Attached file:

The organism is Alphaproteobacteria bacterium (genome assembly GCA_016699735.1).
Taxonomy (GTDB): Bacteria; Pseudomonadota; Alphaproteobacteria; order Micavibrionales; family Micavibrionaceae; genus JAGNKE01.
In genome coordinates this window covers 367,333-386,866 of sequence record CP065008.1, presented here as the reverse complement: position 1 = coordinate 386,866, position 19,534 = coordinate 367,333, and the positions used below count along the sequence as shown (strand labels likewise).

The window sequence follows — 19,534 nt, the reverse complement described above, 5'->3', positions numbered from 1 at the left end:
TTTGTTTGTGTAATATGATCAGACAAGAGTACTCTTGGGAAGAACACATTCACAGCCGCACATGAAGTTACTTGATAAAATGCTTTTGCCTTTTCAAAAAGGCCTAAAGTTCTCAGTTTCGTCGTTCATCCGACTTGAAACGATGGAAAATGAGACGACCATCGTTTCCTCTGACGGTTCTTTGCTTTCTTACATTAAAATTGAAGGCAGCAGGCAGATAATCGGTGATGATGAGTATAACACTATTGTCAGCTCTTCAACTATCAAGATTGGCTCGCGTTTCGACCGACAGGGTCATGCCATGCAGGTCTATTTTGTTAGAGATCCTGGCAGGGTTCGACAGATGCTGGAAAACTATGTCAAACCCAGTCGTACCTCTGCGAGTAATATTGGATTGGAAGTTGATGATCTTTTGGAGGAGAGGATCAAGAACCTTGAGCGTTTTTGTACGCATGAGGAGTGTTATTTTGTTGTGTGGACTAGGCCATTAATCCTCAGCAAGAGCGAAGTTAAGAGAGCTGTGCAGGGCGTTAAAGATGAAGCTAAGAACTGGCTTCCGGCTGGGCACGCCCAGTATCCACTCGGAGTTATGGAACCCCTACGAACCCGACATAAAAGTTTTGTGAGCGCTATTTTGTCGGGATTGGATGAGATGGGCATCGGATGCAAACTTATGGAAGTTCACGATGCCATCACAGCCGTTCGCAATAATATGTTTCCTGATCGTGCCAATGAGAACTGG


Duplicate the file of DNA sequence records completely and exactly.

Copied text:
The organism is Alphaproteobacteria bacterium (genome assembly GCA_016699735.1).
Taxonomy (GTDB): Bacteria; Pseudomonadota; Alphaproteobacteria; order Micavibrionales; family Micavibrionaceae; genus JAGNKE01.
In genome coordinates this window covers 367,333-386,866 of sequence record CP065008.1, presented here as the reverse complement: position 1 = coordinate 386,866, position 19,534 = coordinate 367,333, and the positions used below count along the sequence as shown (strand labels likewise).

The window sequence follows — 19,534 nt, the reverse complement described above, 5'->3', positions numbered from 1 at the left end:
TTTGTTTGTGTAATATGATCAGACAAGAGTACTCTTGGGAAGAACACATTCACAGCCGCACATGAAGTTACTTGATAAAATGCTTTTGCCTTTTCAAAAAGGCCTAAAGTTCTCAGTTTCGTCGTTCATCCGACTTGAAACGATGGAAAATGAGACGACCATCGTTTCCTCTGACGGTTCTTTGCTTTCTTACATTAAAATTGAAGGCAGCAGGCAGATAATCGGTGATGATGAGTATAACACTATTGTCAGCTCTTCAACTATCAAGATTGGCTCGCGTTTCGACCGACAGGGTCATGCCATGCAGGTCTATTTTGTTAGAGATCCTGGCAGGGTTCGACAGATGCTGGAAAACTATGTCAAACCCAGTCGTACCTCTGCGAGTAATATTGGATTGGAAGTTGATGATCTTTTGGAGGAGAGGATCAAGAACCTTGAGCGTTTTTGTACGCATGAGGAGTGTTATTTTGTTGTGTGGACTAGGCCATTAATCCTCAGCAAGAGCGAAGTTAAGAGAGCTGTGCAGGGCGTTAAAGATGAAGCTAAGAACTGGCTTCCGGCTGGGCACGCCCAGTATCCACTCGGAGTTATGGAACCCCTACGAACCCGACATAAAAGTTTTGTGAGCGCTATTTTGTCGGGATTGGATGAGATGGGCATCGGATGCAAACTTATGGAAGTTCACGATGCCATCACAGCCGTTCGCAATAATATGTTTCCTGATCGTGCCAATGAGAACTGG